As you and your beloved plan your wedding, you likely are caught up in venues, guest lists, dresses, cakes and all the other things that go along with planning a wedding and reception. But in all this happy frenzy, you would do well to also remember to think about post-wedding issues, including the possibility of an eventual divorce.
Naturally the two of you intend to be married ’til death do you part or you would not be getting married in the first place. However, given that the U.S. divorce rate has remained steady at approximately 50 percent for over 30 years, it is obvious that a good number of couples do not live out this happily ever after story. Should you and your intended become one of these statistics, entering into a prenuptial agreement now could save you innumerable future headaches and heartaches.
As implied by its name, a prenuptial agreement is one that you and your future spouse draft and sign prior to your marriage, i.e., your nuptials. Do not succumb to the two main misconceptions about prenups: that they are only for wealthy people and that they indicate that at least one member of the couple does not trust the other. A prenup can protect any property and assets you own now during an eventual divorce, whether they amount to $1,000 or $1 million. This can become especially important if you have children from a previous relationship.
In addition, rather than indicating a lack of trust, a prenup indicates just the opposite. It shows that you and your intended are two mature people who care for each other enough to make sure you both have your financial houses in order before you begin sharing your lives.
Common prenup provisions
Your prenuptial agreement can be as short or as long as you wish and can contain whatever you wish as long as it relates to financial issues. Many couples include such things as the following:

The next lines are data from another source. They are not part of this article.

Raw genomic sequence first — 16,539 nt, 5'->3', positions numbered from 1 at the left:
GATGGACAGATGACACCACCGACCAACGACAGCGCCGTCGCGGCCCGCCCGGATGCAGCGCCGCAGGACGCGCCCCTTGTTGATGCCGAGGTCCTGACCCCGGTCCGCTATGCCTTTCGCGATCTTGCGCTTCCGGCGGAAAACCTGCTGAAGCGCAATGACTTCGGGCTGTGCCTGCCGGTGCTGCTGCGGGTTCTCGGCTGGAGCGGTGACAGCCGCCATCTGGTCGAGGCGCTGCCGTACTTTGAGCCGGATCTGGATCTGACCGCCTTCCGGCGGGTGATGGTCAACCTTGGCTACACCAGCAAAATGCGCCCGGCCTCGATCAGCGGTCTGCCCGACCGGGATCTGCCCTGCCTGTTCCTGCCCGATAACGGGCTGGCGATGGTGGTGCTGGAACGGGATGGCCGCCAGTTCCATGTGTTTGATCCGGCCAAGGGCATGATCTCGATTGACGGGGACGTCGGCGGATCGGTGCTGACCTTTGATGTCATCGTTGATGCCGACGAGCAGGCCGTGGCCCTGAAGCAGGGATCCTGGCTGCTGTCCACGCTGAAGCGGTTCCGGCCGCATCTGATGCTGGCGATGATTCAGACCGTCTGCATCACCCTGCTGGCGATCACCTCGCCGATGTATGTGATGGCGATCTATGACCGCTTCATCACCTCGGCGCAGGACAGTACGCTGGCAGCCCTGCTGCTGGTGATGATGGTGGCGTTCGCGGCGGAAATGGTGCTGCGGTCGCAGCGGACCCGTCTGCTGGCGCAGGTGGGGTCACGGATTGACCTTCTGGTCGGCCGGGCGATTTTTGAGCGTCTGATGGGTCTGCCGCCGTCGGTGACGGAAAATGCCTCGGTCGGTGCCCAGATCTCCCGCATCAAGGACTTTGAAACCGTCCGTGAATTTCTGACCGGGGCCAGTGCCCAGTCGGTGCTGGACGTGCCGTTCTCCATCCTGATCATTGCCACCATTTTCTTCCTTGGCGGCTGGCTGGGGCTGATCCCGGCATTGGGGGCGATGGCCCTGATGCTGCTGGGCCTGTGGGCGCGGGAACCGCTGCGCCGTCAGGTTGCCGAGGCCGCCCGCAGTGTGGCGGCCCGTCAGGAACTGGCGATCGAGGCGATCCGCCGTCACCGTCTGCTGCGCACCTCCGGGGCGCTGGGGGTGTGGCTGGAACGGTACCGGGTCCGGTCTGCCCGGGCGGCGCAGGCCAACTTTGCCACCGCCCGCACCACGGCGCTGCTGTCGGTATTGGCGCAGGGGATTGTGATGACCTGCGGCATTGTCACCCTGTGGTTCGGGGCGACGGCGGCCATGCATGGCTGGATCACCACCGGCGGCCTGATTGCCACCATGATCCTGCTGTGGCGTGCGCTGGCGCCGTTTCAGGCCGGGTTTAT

- A provision that in the event of a divorce, the property and assets that each of you now owns will remain that person’s separate property
- A provision as to how the two of you intend to divide your marital property in the event of a divorce
- A provision as to how the two of you wish to treat your respective credit cards and other separate debts
- A provision as to how the two of you wish to treat your respective retirement accounts, including your 401(k)s
- A provision, if applicable, as to how each of you will provide for your children from a previous relationship
- A provision, if applicable, as to how the two of you will own and operate any joint business you already own together or establish during your marriage
Remember, your prenuptial agreement must deal only with financial matters, not personal matters. For instance, it cannot contain things such as the following:
- Where you will live
- How you will rear and educate your children
- The division of household chores
- Where and with whom you will spend vacations or holidays
Be sure to keep the original of your prenuptial agreement in a safe place, possibly in your attorney’s office, so that it will be available if and when you need it in the future.